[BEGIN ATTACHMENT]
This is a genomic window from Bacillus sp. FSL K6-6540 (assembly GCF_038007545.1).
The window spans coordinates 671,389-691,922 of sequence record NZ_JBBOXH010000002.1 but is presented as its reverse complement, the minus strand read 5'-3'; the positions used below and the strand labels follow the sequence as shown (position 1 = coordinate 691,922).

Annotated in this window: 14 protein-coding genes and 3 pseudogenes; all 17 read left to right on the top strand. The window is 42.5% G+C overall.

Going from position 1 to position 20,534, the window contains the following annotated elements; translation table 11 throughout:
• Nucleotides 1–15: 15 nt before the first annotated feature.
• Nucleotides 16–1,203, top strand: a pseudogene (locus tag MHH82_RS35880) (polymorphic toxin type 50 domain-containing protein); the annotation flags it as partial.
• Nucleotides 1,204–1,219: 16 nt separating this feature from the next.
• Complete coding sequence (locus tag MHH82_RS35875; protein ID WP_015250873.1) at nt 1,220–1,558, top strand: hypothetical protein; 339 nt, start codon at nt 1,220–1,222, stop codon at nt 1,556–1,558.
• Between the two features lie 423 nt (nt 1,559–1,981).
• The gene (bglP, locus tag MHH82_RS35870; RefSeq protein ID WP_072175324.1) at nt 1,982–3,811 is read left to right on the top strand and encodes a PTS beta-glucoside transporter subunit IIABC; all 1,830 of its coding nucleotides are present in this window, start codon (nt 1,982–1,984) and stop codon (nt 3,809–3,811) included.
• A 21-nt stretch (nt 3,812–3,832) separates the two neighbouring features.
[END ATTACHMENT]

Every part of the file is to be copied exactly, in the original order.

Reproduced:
This is a genomic window from Bacillus sp. FSL K6-6540 (assembly GCF_038007545.1).
The window spans coordinates 671,389-691,922 of sequence record NZ_JBBOXH010000002.1 but is presented as its reverse complement, the minus strand read 5'-3'; the positions used below and the strand labels follow the sequence as shown (position 1 = coordinate 691,922).

Annotated in this window: 14 protein-coding genes and 3 pseudogenes; all 17 read left to right on the top strand. The window is 42.5% G+C overall.

Going from position 1 to position 20,534, the window contains the following annotated elements; translation table 11 throughout:
• Nucleotides 1–15: 15 nt before the first annotated feature.
• Nucleotides 16–1,203, top strand: a pseudogene (locus tag MHH82_RS35880) (polymorphic toxin type 50 domain-containing protein); the annotation flags it as partial.
• Nucleotides 1,204–1,219: 16 nt separating this feature from the next.
• Complete coding sequence (locus tag MHH82_RS35875; protein ID WP_015250873.1) at nt 1,220–1,558, top strand: hypothetical protein; 339 nt, start codon at nt 1,220–1,222, stop codon at nt 1,556–1,558.
• Between the two features lie 423 nt (nt 1,559–1,981).
• The gene (bglP, locus tag MHH82_RS35870; RefSeq protein ID WP_072175324.1) at nt 1,982–3,811 is read left to right on the top strand and encodes a PTS beta-glucoside transporter subunit IIABC; all 1,830 of its coding nucleotides are present in this window, start codon (nt 1,982–1,984) and stop codon (nt 3,809–3,811) included.
• A 21-nt stretch (nt 3,812–3,832) separates the two neighbouring features.